Wisteria is undoubtedly the ‘Queen of Vines’, and a well-grown plant in full-bloom is a sight not easily forgotten. Regular wisteria vines are not particularly hardy, and can be difficult to train because they are such rampant growers, but one, the Blue Moon Wisteria, is a gift to growers in cold areas. This vine will bloom even with winter temperatures of minus 40 degrees, and it is less aggressive, so it is easier to train.
The Blue Moon Wisteria is a true American Queen, growing naturally in the southern states and growing naturally as far north as Illinois. This native plant is related to the more common Chinese wisteria, but is much superior if you live in a cooler area. Because Wisteria takes several years to bloom from a young plant, it is important to start with a mature plant. An older plant like this will normally bloom the first year after planting, giving you an early taste of how beautiful it is going to be.
Blue Moon Wisteria Blooms
While the Chinese wisteria just blooms in spring, the Blue Moon Wisteria often blooms three times a year – a major blooming in spring before the leaves emerge, followed by additional blooms in summer and often again in early fall. The blossoms are magnificent – lavender blue in color, and clustered on a hanging raceme that is 12 inches long. There can be as many as 90 individual blooms in each raceme and a plant can be covered in hundreds of these flower clusters, creating a stunning and dramatic effect in the garden. The foliage is dark green and the leaves are up to 12 inches long, divided into smaller leaflets, with between 9 and 15 leaflets per leaf.
Growing Blue Moon Wisteria Vines
The Blue Moon Wisteria (Wisteria frutescens var. macrostachys) is a native American vine that will grow to about 25 feet tall, or cover a similar area on a pergola. It is self-twining, meaning it doesn’t need complex tying and it will also climb into a large tree, which is its natural pattern of growth. If you have a large dead tree to deal with, this could be an interesting way of covering it and making it into a thing of beauty.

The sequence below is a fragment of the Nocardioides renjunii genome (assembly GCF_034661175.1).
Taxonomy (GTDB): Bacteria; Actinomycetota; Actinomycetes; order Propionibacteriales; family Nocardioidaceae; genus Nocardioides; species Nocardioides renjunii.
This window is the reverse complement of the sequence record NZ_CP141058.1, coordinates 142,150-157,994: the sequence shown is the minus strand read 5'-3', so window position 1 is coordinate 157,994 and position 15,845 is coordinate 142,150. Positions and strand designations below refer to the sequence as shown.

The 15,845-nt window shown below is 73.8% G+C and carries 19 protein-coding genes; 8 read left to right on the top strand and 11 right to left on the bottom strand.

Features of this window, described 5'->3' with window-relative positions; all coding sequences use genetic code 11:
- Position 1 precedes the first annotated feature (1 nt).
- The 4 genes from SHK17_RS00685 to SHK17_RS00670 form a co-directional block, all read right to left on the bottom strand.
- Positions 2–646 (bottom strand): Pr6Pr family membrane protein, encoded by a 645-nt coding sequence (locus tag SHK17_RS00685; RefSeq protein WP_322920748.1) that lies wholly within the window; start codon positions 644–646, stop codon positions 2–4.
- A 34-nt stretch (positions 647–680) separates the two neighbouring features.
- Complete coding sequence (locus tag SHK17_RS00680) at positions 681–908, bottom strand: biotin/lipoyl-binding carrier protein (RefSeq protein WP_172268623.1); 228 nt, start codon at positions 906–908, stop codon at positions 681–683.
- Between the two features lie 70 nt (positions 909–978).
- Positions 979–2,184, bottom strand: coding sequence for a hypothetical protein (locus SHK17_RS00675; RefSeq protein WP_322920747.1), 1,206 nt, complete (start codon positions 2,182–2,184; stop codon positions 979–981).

It will also grow well on a pergola or arbor, but it should be well-built and sturdy, as a fully grown plant is heavy and needs strong support. Plant your Blue Moon Wisteria beside one of the upright supports of your arbor and train it upwards so that it will spread across, providing a beautiful floral display as well as welcome shade in hot weather.
This special form of Wisteria can only be grown by taking pieces from top-quality plants of the correct type and it take several years to produce these tall, mature, staked plants. So avoid other types of Wisteria, especially cheaper plants grown from seed, as they will take years to bloom and will not be as hardy or as beautiful as the true Blue Moon Wisteria.
Blue Moon Wisteria Hardiness
Although the Blue Moon Wisteria grows naturally in the south, it is hardy throughout the country, even into zone 3, with winter temperatures of minus 40. If you have tried to grow a regular Chinese wisteria in a cold area and never had blooms, then the Blue Moon Wisteria is for you. It will bloom well even in the coldest areas. It will grow in most well-drained garden soils but does need water during hot, dry spells. It should be planted in full sun for maximum bloom, and it has no significant pests or diseases.
Pruning Blue Moon Wisteria
To control the growth and encourage flowering, you should prune twice a year. The first pruning takes place in fall, when you should cut back the branches to the large buds, which are the ones that will produce flowers. Remove any long, thin, straggling shoots. Then again in summer, cut back new long shoots not needed to increase the size of the plant, leaving about 6 inches of new stem. Always cut just above a leaf or bud. This particular hardy variety is not often available, so to enjoy the beauty of the Queen of Vines, no matter where you live, order now to avoid disappointment.